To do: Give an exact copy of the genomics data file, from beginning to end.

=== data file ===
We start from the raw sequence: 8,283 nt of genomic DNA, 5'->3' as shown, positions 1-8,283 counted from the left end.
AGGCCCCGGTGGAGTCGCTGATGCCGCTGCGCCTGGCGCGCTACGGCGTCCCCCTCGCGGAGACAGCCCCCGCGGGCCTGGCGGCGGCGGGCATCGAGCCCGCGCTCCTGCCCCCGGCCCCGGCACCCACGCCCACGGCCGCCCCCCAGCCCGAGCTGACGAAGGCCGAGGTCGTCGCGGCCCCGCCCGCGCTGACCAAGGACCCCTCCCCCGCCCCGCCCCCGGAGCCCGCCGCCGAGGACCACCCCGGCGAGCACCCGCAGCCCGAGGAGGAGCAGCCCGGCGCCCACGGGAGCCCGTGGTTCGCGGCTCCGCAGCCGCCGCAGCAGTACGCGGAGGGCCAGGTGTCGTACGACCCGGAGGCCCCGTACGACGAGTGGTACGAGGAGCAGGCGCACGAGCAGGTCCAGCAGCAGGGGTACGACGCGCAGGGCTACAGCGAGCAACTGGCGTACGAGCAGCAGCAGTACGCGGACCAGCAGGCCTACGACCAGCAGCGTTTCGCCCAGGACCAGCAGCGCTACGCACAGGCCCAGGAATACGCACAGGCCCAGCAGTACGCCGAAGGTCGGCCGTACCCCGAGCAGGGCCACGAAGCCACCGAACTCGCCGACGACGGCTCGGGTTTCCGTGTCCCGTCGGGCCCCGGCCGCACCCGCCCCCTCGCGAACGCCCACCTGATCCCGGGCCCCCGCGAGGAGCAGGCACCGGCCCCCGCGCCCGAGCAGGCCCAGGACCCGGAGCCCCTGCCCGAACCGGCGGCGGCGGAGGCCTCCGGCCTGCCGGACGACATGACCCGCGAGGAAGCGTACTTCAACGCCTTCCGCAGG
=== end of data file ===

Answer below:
We start from the raw sequence: 8,283 nt of genomic DNA, 5'->3' as shown, positions 1-8,283 counted from the left end.
AGGCCCCGGTGGAGTCGCTGATGCCGCTGCGCCTGGCGCGCTACGGCGTCCCCCTCGCGGAGACAGCCCCCGCGGGCCTGGCGGCGGCGGGCATCGAGCCCGCGCTCCTGCCCCCGGCCCCGGCACCCACGCCCACGGCCGCCCCCCAGCCCGAGCTGACGAAGGCCGAGGTCGTCGCGGCCCCGCCCGCGCTGACCAAGGACCCCTCCCCCGCCCCGCCCCCGGAGCCCGCCGCCGAGGACCACCCCGGCGAGCACCCGCAGCCCGAGGAGGAGCAGCCCGGCGCCCACGGGAGCCCGTGGTTCGCGGCTCCGCAGCCGCCGCAGCAGTACGCGGAGGGCCAGGTGTCGTACGACCCGGAGGCCCCGTACGACGAGTGGTACGAGGAGCAGGCGCACGAGCAGGTCCAGCAGCAGGGGTACGACGCGCAGGGCTACAGCGAGCAACTGGCGTACGAGCAGCAGCAGTACGCGGACCAGCAGGCCTACGACCAGCAGCGTTTCGCCCAGGACCAGCAGCGCTACGCACAGGCCCAGGAATACGCACAGGCCCAGCAGTACGCCGAAGGTCGGCCGTACCCCGAGCAGGGCCACGAAGCCACCGAACTCGCCGACGACGGCTCGGGTTTCCGTGTCCCGTCGGGCCCCGGCCGCACCCGCCCCCTCGCGAACGCCCACCTGATCCCGGGCCCCCGCGAGGAGCAGGCACCGGCCCCCGCGCCCGAGCAGGCCCAGGACCCGGAGCCCCTGCCCGAACCGGCGGCGGCGGAGGCCTCCGGCCTGCCGGACGACATGACCCGCGAGGAAGCGTACTTCAACGCCTTCCGCAGG